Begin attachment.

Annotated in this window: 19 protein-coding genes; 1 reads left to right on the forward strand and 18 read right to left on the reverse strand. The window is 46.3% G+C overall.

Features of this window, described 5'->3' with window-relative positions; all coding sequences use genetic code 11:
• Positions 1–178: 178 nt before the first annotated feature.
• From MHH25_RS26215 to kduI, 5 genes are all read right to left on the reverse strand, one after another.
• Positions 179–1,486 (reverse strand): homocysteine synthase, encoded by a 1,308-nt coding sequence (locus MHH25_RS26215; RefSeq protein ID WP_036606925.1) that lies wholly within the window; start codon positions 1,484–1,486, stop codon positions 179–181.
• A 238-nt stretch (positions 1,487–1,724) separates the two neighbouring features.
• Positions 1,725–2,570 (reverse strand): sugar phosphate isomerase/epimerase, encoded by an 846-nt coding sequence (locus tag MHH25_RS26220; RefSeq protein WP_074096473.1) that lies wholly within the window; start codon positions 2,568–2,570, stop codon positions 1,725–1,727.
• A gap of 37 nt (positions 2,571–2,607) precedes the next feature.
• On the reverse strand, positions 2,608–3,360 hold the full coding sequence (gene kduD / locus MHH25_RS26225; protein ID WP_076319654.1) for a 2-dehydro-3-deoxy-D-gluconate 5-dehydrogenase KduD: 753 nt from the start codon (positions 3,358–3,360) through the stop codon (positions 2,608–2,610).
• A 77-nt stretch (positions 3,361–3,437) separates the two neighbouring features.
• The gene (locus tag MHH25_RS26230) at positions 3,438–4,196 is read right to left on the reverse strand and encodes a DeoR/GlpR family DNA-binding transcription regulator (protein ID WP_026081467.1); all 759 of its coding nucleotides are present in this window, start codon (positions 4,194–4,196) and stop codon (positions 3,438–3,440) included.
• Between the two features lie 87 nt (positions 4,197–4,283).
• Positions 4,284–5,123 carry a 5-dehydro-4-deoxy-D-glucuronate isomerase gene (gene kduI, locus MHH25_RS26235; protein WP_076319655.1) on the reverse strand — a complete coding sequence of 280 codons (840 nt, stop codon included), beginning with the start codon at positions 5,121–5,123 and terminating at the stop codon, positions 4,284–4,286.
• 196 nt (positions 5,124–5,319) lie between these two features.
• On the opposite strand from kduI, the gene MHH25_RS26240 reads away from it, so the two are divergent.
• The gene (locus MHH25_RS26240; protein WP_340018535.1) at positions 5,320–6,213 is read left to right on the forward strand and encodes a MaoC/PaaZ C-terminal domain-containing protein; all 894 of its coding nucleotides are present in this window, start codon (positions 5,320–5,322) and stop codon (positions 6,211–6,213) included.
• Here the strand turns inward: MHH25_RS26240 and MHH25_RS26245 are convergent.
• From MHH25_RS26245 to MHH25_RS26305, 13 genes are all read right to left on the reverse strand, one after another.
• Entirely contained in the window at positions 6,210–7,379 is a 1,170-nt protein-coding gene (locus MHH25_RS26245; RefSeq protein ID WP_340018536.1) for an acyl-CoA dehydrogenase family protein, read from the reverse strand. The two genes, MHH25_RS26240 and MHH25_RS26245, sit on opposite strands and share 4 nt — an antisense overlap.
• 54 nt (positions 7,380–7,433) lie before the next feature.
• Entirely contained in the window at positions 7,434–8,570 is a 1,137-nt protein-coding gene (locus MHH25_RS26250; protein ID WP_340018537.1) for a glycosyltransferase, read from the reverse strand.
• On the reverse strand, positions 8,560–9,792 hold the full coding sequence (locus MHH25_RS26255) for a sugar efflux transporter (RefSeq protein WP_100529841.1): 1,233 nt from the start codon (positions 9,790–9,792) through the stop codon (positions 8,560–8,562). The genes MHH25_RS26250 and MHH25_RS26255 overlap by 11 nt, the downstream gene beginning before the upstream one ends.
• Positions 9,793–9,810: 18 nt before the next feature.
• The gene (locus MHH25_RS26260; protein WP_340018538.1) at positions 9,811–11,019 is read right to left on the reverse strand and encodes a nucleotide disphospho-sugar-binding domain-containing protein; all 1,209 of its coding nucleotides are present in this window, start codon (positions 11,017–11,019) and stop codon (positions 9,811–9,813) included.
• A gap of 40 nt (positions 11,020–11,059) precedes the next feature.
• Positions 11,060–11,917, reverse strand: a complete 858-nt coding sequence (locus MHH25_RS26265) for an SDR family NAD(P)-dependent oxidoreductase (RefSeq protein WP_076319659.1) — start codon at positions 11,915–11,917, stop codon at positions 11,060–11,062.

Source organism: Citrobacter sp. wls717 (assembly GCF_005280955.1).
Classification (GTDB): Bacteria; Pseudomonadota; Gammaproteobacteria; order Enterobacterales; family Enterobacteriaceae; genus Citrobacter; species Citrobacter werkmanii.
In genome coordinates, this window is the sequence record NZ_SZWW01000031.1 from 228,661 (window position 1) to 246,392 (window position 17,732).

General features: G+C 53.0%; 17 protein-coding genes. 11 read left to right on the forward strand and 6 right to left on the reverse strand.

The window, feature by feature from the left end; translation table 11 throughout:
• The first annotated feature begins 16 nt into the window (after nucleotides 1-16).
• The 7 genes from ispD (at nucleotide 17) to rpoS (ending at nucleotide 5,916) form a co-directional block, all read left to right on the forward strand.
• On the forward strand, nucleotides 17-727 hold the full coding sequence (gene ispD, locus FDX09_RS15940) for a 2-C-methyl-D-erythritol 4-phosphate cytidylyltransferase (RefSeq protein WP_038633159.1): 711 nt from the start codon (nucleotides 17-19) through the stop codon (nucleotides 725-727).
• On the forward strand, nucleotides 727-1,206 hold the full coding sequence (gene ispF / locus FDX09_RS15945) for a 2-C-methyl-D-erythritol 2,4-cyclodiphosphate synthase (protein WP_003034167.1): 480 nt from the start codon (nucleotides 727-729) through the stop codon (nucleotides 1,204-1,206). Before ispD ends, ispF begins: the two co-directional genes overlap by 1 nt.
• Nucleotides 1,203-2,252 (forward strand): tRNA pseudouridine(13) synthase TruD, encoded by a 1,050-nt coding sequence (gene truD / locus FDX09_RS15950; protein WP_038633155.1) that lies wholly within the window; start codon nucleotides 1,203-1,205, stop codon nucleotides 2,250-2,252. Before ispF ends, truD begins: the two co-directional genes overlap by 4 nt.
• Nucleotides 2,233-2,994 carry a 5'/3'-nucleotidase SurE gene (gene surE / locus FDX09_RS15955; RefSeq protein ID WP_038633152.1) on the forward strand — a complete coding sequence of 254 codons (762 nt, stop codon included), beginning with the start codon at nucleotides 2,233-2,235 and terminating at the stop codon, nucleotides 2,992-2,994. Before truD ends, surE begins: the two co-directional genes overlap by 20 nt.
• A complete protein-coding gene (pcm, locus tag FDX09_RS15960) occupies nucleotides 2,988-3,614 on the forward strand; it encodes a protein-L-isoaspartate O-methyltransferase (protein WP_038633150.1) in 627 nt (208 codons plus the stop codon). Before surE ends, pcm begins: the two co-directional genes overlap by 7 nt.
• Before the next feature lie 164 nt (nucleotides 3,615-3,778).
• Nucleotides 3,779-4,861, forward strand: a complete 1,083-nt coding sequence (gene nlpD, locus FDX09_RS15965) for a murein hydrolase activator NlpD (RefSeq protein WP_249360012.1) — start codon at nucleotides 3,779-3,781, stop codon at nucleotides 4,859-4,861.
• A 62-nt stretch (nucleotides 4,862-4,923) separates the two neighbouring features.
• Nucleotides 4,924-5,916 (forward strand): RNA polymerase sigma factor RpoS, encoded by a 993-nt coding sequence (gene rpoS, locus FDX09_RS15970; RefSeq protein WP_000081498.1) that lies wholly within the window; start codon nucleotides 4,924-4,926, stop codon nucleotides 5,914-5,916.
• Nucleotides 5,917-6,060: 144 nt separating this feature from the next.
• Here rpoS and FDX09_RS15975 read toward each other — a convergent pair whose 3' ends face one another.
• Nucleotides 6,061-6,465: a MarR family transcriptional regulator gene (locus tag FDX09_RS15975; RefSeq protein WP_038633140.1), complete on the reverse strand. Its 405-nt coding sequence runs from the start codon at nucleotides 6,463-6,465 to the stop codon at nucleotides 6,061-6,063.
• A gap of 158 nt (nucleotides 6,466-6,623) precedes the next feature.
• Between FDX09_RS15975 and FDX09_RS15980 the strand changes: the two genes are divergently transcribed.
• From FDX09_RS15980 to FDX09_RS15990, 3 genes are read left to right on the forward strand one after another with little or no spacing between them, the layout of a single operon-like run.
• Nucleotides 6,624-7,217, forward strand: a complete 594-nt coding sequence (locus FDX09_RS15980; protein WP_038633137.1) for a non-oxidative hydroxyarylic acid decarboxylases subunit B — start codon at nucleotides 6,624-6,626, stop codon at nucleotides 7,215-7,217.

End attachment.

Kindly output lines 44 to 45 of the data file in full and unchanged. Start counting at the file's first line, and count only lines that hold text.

• Here rpoS and FDX09_RS15975 read toward each other — a convergent pair whose 3' ends face one another.
• Nucleotides 6,061-6,465: a MarR family transcriptional regulator gene (locus tag FDX09_RS15975; RefSeq protein WP_038633140.1), complete on the reverse strand. Its 405-nt coding sequence runs from the start codon at nucleotides 6,463-6,465 to the stop codon at nucleotides 6,061-6,063.